On Tiruvaimozhi

TIRUVAIMOZHI — Panneeraayirappadi (7th Patthu): M. Varadarajan; F10, Ashok Manor, Krishnanagar, First Cross Street, Chrompet-600044. Rs. 150.

PILLAN'S ‘AARAAYIRAPPADI', written under Ramanuja's direct guidance, was the first commentary on Nammazhvar's Tiruvaimozhi, while eight others including the ‘Idu' came later. Azhagiyamanavala Jeeyar, schooled under Periavachchanpillai, wrote ‘Panneeraayirappadi' covering the essentials of earlier commentaries. All these works, written as they are in an arcane mixture of Sanskrit and Tamil, warrant their rendering in simple Tamil if they are to be properly understood and appreciated.

The book under review is a part of the series Varadarajan is bringing out on ‘Panneeraayirappadi', and it relates to the 7th Patthu (section) of Tiruvaimozhi. In Azhvar's journey towards God-realisation, the stages are logically distinct, representing a saga of unwavering faith and absolute devotion. When the goal is not in sight, he lapses into dejection and pours out his pangs of separation. Azhvar's introspection and yearning for union congeal into paeans for the Lord, which serve as a balm for every frayed soul in this world. And the message is that loving meditation on His infinite auspicious qualities and His numerous acts of redeeming the souls in distress will help overcome impediments to God-realisation. Varadarajan's effort in bringing the original work more accessible is praiseworthy.


A tribute

VISHWAPRIYA SANYASI SWAMI RANGANATHANANDA: C.S. Mangalamma; Kavyalaya Publishers, Jayanagara, Mysore-570014. Rs. 160.

A RENOWNED monk of the Ramakrishna Mission order, Swami Ranganathananda was a multi-faceted person — a scholar, preacher, author, humanist, and social worker. This Kerala-born sanyasi remained so committed to his guru's motto and dedicated himself to the alleviation of human suffering that he came to be known as ‘Abhinava Vivekananda', notes Mangalamma in this book, a long time disciple's tribute to the monk.

A globe-trotter, Ranganathananda had served in various capacities in Ramakrishna Math branches both in India and abroad. Mangalamma cites several instances to show how, during his seven decades of service, he moulded a huge army of disciples coming from across the social spectrum. The sort of respect and regard the monk commanded from national leaders, transcending religious divide, is revealed from the chapter that records what Indira Gandhi, A.P.J. Abdul Kalam, L.K. Advani, Rafique Zakaria and others have said about him.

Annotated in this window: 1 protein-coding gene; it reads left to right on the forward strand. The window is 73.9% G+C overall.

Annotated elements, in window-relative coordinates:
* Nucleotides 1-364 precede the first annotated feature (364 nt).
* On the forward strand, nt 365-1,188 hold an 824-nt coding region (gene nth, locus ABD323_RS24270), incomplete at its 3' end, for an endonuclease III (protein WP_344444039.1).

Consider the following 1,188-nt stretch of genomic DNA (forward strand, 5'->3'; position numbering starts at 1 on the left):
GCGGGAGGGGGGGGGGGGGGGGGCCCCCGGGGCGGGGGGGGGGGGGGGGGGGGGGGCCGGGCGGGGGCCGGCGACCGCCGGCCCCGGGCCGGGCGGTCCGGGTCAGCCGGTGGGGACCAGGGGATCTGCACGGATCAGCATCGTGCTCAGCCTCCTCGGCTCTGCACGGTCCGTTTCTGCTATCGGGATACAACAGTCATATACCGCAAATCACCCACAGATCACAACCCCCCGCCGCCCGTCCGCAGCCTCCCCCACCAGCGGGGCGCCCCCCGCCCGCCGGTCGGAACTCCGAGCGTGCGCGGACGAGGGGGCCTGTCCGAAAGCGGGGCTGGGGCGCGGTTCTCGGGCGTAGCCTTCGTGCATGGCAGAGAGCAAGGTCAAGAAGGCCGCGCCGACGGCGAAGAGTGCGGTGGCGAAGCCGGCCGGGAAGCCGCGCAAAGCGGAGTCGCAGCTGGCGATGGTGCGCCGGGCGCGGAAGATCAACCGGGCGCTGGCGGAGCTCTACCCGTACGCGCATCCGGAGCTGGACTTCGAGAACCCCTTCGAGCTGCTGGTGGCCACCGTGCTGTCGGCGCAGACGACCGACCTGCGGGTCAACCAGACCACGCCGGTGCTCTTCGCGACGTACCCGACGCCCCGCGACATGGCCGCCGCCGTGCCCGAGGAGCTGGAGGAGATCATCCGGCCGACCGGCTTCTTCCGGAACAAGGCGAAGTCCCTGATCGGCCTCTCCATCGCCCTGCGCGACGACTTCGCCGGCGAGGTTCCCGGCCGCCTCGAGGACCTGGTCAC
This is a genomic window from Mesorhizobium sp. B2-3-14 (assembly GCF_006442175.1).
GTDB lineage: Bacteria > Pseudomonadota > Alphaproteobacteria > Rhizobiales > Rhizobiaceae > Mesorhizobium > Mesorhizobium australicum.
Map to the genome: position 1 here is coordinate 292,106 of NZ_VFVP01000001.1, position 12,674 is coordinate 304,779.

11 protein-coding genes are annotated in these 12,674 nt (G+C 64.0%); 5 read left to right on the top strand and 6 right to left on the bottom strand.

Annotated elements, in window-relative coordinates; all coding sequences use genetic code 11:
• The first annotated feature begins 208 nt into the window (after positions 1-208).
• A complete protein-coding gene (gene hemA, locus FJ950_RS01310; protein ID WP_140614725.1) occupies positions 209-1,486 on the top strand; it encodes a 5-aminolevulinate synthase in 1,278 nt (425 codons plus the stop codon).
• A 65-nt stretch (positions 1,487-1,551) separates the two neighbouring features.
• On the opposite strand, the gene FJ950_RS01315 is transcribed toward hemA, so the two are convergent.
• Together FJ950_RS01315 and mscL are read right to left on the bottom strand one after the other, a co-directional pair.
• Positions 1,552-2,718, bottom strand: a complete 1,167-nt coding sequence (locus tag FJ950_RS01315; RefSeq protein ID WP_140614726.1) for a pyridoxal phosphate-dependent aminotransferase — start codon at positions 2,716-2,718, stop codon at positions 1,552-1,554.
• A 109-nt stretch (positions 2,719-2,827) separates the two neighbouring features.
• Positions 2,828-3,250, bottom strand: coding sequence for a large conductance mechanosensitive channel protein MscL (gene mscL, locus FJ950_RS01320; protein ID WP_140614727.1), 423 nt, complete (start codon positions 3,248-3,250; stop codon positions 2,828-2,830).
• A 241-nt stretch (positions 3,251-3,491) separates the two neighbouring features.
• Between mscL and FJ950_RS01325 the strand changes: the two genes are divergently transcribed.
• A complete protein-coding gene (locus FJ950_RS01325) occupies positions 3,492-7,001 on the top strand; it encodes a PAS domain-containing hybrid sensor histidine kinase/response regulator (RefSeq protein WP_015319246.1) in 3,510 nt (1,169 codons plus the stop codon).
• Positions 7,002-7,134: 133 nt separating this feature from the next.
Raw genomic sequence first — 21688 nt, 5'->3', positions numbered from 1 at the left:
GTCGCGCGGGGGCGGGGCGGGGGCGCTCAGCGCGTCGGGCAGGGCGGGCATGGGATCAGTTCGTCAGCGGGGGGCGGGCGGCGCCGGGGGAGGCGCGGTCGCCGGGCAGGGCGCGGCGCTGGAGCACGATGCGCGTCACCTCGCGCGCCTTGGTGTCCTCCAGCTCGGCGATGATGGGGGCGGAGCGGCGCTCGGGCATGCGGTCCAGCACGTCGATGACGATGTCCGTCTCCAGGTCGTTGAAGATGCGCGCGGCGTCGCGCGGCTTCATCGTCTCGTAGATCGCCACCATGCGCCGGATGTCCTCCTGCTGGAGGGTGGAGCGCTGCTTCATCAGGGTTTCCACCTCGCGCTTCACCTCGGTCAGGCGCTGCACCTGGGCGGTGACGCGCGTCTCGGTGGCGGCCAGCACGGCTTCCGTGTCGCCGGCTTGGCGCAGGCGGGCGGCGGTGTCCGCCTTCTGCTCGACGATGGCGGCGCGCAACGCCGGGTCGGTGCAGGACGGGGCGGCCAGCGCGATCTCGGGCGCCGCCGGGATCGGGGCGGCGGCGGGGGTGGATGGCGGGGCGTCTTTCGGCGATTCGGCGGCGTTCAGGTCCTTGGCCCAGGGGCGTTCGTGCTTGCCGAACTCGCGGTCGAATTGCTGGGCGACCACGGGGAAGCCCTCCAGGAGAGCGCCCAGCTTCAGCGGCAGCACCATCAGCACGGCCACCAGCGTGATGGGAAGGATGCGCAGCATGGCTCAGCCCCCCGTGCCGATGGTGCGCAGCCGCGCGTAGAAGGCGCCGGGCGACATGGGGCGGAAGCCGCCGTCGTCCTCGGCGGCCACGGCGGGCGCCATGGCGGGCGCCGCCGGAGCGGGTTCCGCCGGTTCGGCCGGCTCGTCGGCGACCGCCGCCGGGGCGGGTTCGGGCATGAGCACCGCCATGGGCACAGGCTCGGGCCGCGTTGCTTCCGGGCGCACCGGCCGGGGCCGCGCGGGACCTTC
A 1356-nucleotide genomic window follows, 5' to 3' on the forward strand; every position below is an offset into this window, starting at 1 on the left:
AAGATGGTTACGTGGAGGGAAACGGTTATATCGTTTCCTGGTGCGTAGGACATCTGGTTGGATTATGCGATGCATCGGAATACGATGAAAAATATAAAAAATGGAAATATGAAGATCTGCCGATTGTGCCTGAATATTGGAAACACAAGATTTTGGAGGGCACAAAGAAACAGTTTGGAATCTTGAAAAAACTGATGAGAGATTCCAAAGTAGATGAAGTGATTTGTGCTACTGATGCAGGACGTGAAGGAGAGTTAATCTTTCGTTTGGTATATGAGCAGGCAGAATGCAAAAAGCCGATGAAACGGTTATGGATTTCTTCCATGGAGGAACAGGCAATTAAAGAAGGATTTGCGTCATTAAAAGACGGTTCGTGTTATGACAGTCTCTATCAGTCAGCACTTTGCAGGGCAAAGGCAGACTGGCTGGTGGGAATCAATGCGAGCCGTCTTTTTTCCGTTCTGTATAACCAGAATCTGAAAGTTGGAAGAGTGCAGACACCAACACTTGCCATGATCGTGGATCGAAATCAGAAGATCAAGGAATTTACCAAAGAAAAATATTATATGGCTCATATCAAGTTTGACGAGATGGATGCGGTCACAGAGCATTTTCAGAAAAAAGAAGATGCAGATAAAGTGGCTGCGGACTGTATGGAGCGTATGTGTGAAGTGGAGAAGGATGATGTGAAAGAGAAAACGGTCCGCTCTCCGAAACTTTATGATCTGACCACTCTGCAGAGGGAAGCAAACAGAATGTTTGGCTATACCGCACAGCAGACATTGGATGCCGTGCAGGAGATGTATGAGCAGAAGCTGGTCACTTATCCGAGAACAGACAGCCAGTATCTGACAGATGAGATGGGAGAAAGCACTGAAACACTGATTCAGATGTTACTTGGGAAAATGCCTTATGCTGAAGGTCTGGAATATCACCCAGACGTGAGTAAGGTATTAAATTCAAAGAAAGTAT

As an example of his oratorical skills, the author recalls a lecture Ranganathananda delivered at the Moscow University during the Soviet Union days and notes that he was given a standing ovation for the way he drew parallels between Marxism and Humanity. A recipient of the Indira Gandhi Award for National Integration, he got the Ramakrishna Math in Srinagar involve itself in the socio-economic uplift of the people living around it.


The Muziris saga

MARUPIRAVI: Sethu; DC Books, DC Kizhakemuri Edam, Good Shepherd Street, Kottayam-686001. Rs. 200.

EXTENSIVE EXCAVATION carried out at Pattanam (in Kerala) in recent years has brought into focus the antiquity and historical importance of the port town, Muziris, also known as Muchiripattanam. The port town, which is mentioned in the Sangam literature, was a bustling business centre having trade links with the West. In this novel, Sethu seeks to recreate the social and cultural harmony of the past and juxtapose it with the contemporary situation. .

The narrative moves back and forth in time, weaving into a fabric of fiction slices of myth, folklore and history. The protagonist of the novel, Aravindan returns to his village after retiring from a shipping job in Mumbai. Inspired by his friend and historian Selvakumar from Tamil Nadu, he engages himself in unearthing information and, with the support of friends — including an Israeli farmer — he picks up the lost threads and pieces them together. Jewish migration to the fatherland and the details of the Paliatth family and social struggles have been told poignantly.

The characters are etched indelibly and the novel concludes on the happy note of the Queen of Arabian Sea's revived glory with the establishment of Vallarpadam terminal at the Cochin Port. The characterisation and craft make the novel a path-breaking work, one of the best in Malayalam in recent times.

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